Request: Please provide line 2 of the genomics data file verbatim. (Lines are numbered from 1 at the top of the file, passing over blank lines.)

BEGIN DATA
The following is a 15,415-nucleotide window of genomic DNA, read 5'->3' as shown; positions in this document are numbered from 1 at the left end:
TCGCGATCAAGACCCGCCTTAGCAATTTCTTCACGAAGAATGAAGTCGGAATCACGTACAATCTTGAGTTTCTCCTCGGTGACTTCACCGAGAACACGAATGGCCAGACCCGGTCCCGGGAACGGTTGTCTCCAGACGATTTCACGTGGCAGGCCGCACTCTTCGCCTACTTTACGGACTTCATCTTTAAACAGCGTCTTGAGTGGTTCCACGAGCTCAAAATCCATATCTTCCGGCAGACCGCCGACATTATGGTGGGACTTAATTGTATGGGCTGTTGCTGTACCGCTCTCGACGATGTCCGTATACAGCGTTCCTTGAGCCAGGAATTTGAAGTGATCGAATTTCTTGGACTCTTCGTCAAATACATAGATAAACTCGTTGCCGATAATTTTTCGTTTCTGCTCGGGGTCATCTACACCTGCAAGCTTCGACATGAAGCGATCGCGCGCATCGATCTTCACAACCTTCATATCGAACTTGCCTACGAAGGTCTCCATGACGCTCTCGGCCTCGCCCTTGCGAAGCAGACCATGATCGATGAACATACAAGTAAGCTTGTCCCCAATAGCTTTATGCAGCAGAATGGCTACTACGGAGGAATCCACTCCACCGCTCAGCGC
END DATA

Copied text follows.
TCGCGATCAAGACCCGCCTTAGCAATTTCTTCACGAAGAATGAAGTCGGAATCACGTACAATCTTGAGTTTCTCCTCGGTGACTTCACCGAGAACACGAATGGCCAGACCCGGTCCCGGGAACGGTTGTCTCCAGACGATTTCACGTGGCAGGCCGCACTCTTCGCCTACTTTACGGACTTCATCTTTAAACAGCGTCTTGAGTGGTTCCACGAGCTCAAAATCCATATCTTCCGGCAGACCGCCGACATTATGGTGGGACTTAATTGTATGGGCTGTTGCTGTACCGCTCTCGACGATGTCCGTATACAGCGTTCCTTGAGCCAGGAATTTGAAGTGATCGAATTTCTTGGACTCTTCGTCAAATACATAGATAAACTCGTTGCCGATAATTTTTCGTTTCTGCTCGGGGTCATCTACACCTGCAAGCTTCGACATGAAGCGATCGCGCGCATCGATCTTCACAACCTTCATATCGAACTTGCCTACGAAGGTCTCCATGACGCTCTCGGCCTCGCCCTTGCGAAGCAGACCATGATCGATGAACATACAAGTAAGCTTGTCCCCAATAGCTTTATGCAGCAGAATGGCTACTACGGAGGAATCCACTCCACCGCTCAGCGC